A few days before his first day we were making dinner in the kitchen as he entertained himself in the living room. He was rattling off a million questions about what to expect and we were answering what we could until something we said threw him.
“We can’t wait to take you in for your first day tomorrow, we’re so excited and proud of you!”
He went silent.
A moment later his face appeared around the doorway into the kitchen, he looked at us quizzically.
“Are you BOTH taking me to school tomorrow?” he queried cautiously.
“Well, yes. Of course we are, why wouldn’t we be?”
“Oh… well, I thought it would just be one of you…” he cast his eyes downwards.
“Is that going to be a problem” I queried?
His eyes remained on the floor.
“Well… no…. I guess…” He walked away slowly into the living room again and was quiet.

We turned and looked at each other. It was one of those moments where we didn’t really need words, we’d both reached the same conclusion.

He didn’t want to be the kid who turned up to school with two dads.

Somewhere in our minds we’d prepared for this day.
We knew that at some point there would come a day he may become embarrassed by us or be worried about what people may think of us but we were not prepared for it now. He had never been shameful about us before, we’d watched him meet new kids before and do the explanation;
“That’s my dad and that’s my other dad” never with an air of shame, always with pride or simple nonchalance.

Perhaps that was the sting, the turn around in attitude from what was to what is in a heartbeat, it made my head spin and my heart ache.

We sat down over dinner a while later, he picked at his food with his eyes downcast, not saying much.
“Mate, do you want to tell us why you don’t want us both there tomorrow?”
He sighed without looking up
“Mate, you need to be honest, you won’t be in trouble but we need to talk about it”
He sighed, again, but his fork down and looked up with tears in his eyes and gave the most unexpected answer.
“It’s just… if I turn up to school and everyone sees me with two dads… well… they’re going to know I’m adopted… and they’ll think I’m weird.”
A wave of relief washed over me and I almost had to stop from smiling.
He had definitely been worried about being seen to be different but not for fear of the judgement about having two dads, but for fear of being identified as a child of the foster care system.

His innocence was astounding, where we thought him to be so quick to fear judgement about our lives he had not seen it as a point of difference for judgement but merely an indicator that would give away his own past.

We hugged him tight that night to reassure him that everything would be alright, we could sense the relief that he had got his worries off his chest. A big new chapter lay ahead, with no idea how to navigate it and us as his only guides, it was definitely going to be bumpy ride.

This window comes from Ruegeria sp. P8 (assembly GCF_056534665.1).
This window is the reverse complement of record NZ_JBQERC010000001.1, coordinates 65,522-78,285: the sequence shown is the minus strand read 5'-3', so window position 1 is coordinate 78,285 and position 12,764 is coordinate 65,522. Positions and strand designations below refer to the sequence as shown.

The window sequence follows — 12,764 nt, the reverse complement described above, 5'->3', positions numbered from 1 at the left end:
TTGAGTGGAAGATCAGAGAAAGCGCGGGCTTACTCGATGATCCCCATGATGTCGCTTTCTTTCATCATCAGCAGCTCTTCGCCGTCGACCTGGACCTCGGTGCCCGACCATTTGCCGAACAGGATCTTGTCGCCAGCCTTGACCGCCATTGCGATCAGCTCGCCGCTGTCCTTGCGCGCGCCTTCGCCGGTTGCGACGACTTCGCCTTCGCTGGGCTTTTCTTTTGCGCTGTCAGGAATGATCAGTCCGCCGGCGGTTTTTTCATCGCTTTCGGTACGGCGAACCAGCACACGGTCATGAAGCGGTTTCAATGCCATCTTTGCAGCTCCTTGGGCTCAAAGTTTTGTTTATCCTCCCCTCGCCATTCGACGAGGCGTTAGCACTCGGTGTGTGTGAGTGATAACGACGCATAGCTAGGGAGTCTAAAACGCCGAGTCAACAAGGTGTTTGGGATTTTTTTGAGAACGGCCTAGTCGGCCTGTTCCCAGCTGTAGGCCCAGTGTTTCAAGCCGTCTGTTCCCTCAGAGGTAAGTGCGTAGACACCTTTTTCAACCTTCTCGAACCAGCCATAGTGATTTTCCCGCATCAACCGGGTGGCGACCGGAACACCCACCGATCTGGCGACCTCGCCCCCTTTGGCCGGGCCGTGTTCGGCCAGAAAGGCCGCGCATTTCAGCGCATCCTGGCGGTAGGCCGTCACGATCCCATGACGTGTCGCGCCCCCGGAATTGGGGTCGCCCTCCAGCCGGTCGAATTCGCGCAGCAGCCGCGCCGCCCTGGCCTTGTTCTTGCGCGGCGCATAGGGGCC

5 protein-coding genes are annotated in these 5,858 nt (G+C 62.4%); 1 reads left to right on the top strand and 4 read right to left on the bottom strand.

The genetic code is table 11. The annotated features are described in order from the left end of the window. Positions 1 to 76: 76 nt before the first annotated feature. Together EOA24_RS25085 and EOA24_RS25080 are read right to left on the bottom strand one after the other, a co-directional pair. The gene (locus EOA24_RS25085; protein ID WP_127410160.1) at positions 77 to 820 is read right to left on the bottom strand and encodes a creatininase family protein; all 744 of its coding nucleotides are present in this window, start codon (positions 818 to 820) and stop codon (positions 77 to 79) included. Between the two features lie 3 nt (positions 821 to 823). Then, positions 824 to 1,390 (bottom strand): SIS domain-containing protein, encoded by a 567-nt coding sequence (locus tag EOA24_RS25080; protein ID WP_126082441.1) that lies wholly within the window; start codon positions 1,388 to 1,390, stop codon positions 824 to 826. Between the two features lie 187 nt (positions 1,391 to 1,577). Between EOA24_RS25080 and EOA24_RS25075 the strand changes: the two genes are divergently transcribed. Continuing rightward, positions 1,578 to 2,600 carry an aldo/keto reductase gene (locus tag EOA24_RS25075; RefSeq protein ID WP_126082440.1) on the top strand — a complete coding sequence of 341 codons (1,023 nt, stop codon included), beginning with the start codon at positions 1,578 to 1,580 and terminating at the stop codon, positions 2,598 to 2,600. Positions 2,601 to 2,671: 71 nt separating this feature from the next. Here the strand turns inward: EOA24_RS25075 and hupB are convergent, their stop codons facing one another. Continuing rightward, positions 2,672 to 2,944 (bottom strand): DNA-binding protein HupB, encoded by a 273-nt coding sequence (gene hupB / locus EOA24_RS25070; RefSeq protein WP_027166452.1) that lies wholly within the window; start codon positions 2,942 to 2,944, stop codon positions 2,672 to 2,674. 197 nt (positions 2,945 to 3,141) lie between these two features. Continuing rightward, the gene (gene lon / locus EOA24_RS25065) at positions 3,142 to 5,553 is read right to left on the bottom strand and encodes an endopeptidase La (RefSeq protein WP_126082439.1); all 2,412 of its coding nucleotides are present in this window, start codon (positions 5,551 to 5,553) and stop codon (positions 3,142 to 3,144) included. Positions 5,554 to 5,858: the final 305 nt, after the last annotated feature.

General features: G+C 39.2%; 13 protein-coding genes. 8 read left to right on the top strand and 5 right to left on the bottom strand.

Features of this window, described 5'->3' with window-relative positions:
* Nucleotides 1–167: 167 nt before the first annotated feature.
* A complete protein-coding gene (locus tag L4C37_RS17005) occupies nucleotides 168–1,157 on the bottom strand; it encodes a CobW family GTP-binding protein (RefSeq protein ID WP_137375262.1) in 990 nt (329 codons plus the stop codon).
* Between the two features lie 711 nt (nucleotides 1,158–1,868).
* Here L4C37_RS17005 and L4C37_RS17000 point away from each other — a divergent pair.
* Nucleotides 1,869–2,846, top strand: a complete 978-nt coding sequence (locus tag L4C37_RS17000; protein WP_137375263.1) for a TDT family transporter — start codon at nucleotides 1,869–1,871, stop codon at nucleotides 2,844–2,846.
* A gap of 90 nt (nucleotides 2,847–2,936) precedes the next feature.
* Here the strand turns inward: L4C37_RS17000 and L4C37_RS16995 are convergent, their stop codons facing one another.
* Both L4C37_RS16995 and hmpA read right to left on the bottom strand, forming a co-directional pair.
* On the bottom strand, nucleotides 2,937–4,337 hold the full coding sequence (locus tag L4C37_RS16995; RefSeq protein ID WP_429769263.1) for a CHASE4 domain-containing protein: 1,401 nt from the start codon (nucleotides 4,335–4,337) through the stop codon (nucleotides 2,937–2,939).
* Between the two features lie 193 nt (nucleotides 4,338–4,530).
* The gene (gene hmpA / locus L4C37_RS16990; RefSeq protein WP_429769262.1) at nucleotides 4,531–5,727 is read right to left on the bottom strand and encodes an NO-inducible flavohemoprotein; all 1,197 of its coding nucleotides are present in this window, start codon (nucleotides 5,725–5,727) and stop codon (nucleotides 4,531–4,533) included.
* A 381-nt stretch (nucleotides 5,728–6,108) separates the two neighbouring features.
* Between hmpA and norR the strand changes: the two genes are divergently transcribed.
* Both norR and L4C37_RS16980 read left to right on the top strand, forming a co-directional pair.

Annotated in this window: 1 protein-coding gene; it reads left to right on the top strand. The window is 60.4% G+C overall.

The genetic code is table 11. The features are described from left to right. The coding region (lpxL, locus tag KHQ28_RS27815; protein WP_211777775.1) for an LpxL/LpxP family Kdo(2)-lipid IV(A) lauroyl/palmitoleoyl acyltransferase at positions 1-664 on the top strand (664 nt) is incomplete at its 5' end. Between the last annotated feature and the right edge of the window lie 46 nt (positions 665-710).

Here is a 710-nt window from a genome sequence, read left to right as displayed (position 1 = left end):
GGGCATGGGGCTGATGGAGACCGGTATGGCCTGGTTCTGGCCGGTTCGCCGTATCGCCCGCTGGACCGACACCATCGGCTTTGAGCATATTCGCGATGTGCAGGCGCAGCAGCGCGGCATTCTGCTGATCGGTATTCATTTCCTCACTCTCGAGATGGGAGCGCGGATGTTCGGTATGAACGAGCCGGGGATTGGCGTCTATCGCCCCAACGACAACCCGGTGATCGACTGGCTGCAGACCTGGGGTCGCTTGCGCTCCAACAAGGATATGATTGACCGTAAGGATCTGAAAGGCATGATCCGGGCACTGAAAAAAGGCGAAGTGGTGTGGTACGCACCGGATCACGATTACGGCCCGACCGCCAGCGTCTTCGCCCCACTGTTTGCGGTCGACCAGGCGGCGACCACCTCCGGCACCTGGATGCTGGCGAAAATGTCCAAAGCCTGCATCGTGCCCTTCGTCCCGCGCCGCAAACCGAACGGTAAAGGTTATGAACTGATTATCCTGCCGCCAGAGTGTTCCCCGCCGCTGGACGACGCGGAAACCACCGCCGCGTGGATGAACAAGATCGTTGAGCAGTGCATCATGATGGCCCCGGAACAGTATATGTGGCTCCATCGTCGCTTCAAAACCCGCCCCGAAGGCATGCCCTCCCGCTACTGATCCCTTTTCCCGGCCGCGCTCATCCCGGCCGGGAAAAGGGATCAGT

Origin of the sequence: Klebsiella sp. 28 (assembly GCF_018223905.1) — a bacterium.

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Words on a page, moving to the stage.

Life is hurtling forwards for us, as per usual, we’re reaching the end of another year and we’re just racing to keep up.
It’s been eventful, dramatic, moving, exhausting and fabulous, I’ve simply lost the time to write about it at all of late.

I have however been offered the opportunity with the Brisbane Powerhouse and the MELT festival in 2015 to present our story, live on stage. It’s an interesting opportunity, I’m not a comedian, but when I saw the opportunity I simply thought that there is so much to our story to tell, only so much can be brought to life using words on a page, what better medium than to speak them?

So on February 12th at 6pm I will take to the stage on my own, Flash isn’t allowed to join us and my darling husband is more terrified of microphones than he is of snakes and spiders. So it will be just me presenting our story, warts and all, in a room full (hopefully) of people to give just that bit more of an insight into what it’s like in the world of Two Dads & Me.

To make it all happen of course we need the love and support of our Brisbane audience, tickets are available for purchase online and are now starting to sell, I would really love to see a full house and really kick this show off with a bang!

Tickets can be purchased here

You can also spread the word, spread the love and register your attendance via the Facebook event here.
Even better you can use the event to invite your friends and spread the word.
We are just a little show, with a little budget, tickets are going to sell on word of mouth more than anything (They’re only $25 too!)
Copies of our book will also be available on the night too (finally!).

We look forward to seeing you all there and thank you again for your continued support

MJ, Ant & Flash